Disney World

‘Star Wars: The Last Jedi’ cements the franchise as a Christmas tradition.


The Last Jedi is the most entertaining and well acted Star Wars movie ever released.

Director Rian Johnson took a lot of risks, most of which pay off in ways you may not expect (I’ll get to those down in the “spoilers” section, of course). Granted, there are some plot angles and storytelling quirks that staunch critics might not like. But let’s be frank about the purpose of these movies.

The goal of the current Star Wars movies is to provide a thrilling experience that parents, dripping with nostalgia over the cultural phenomenon of their childhood, will be just as excited to go and see as their children. It’s not trying to bring home any Oscars and it’s not trying to win over stuffy critics who don’t like Star Wars to begin with. Thank goodness for that!

Yes, I’m not naive to the fact that Disney is focused on making as much money as possible. But if they are providing an experience that brings millions of parents and kids together before the holidays, to do something that is great fun for everyone, I say they deserve the record breaking profits.

Now let’s get into the movie . . . .

Rian Johnson stuck to the philosophy of relying on practical effects, such as real spaceship models and alien costumes, while keeping the CGI usage under control. This is where George Lucas’ prequels disappointed a lot of people, because the glossy CGI was so over the top that the movies didn’t seem connected to the original films, and the rugged feel that people remembered was lost.

Not so, however, with The Last Jedi. This one has the grit and heart you’ve been looking for.


If you have not seen the movie, and do not want to be spoiled, please come back and read the rest after viewing the film.

Much of The Last Jedi revolves around a massive spaceship chase, after the First Order fleet tracks the Resistance through a light speed jump. There is something quite rewarding about watching these ships onscreen go from sitting still to zipping away at light speed, one at a time, almost in harmony. It’s beautiful to behold and the effects are extraordinary.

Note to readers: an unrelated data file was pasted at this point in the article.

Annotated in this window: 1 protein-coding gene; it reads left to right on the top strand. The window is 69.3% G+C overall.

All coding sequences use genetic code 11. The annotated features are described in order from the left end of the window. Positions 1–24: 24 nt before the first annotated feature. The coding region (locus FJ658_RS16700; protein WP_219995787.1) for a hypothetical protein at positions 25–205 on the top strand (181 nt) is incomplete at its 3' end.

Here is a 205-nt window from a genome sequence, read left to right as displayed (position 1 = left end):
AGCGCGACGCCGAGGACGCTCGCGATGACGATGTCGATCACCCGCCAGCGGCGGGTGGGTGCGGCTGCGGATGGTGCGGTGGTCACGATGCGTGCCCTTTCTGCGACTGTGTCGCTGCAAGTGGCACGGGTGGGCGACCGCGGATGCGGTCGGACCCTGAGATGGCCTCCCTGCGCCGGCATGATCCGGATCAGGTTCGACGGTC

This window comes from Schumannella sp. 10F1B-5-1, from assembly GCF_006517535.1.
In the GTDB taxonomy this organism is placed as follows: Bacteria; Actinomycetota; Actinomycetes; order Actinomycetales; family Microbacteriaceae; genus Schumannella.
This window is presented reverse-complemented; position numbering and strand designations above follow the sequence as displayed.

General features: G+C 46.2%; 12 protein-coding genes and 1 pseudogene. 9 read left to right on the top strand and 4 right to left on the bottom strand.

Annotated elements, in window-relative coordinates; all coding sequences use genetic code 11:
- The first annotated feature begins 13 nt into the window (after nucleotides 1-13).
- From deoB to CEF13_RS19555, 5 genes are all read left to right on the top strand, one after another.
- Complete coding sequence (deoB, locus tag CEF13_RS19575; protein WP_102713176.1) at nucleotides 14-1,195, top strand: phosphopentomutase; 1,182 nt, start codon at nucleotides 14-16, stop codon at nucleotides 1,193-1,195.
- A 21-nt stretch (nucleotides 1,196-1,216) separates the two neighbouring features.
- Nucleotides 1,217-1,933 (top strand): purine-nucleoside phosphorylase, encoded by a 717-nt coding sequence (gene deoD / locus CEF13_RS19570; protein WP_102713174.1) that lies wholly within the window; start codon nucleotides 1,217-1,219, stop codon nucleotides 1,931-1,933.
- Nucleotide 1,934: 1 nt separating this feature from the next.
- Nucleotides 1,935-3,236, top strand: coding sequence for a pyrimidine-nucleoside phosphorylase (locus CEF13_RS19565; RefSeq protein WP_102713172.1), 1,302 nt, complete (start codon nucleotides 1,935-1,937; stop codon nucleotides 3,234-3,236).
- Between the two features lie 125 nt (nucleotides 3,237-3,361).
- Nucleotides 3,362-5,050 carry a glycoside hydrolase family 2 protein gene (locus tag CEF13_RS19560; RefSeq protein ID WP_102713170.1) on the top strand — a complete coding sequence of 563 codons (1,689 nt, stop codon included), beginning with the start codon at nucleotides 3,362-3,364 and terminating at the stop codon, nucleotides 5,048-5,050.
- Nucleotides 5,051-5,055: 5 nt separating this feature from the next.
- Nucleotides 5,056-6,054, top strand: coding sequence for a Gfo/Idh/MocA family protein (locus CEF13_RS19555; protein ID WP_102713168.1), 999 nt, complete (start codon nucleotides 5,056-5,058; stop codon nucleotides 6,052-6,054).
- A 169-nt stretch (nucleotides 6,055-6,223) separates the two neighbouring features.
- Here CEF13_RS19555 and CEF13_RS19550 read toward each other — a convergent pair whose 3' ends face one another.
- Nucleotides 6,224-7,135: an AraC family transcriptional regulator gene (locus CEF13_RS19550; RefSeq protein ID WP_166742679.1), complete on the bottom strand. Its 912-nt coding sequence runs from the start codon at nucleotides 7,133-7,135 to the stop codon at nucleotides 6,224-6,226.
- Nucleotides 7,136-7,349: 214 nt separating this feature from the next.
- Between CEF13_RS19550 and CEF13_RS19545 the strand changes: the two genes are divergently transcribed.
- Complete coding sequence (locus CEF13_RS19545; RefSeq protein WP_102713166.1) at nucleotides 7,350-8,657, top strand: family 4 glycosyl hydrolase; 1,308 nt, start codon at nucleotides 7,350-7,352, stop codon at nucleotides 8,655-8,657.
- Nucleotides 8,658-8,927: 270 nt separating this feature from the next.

It was risky, however, to base the main story around a simple chase where the Resistance ships will inevitably run out of fuel and be destroyed, with several offshoot plotlines revolving around it. Yet the biggest gamble the movie took was its handling of Luke.

Luke Skywalker is no longer the headstrong optimist we last saw in Return of The Jedi. He is broken and disillusioned. And not just in the Yoda-like, I’m reluctant to train you, sort of way.  Luke is done. Done with the Jedi. Done with the Force. Done with life.

This is not what fans were expecting. It does, however, result in Mark Hamill’s greatest performance of his life.

But there is one moment that is tough for many to swallow. It’s a moment where Luke Skywalker, for only a split second mind you, considers murdering Ben Solo (Kylo Ren) in his sleep. He turns on his lightsaber with the intent of killing his nephew because he foresaw all the pain and suffering the young Solo would cause in the future. Hamill sold it as well as any actor could, but I will admit, that storyline could have been written much better.

Gripes aside, the growing relationship between Rey and Kylo Ren is masterfully done. It works well that they are able to see and talk to each other, from across the galaxy, even if it is not under to their own control. Make no mistake, this is a very convenient plot device, using the Force like this. Yet it is put to good use throughout the movie.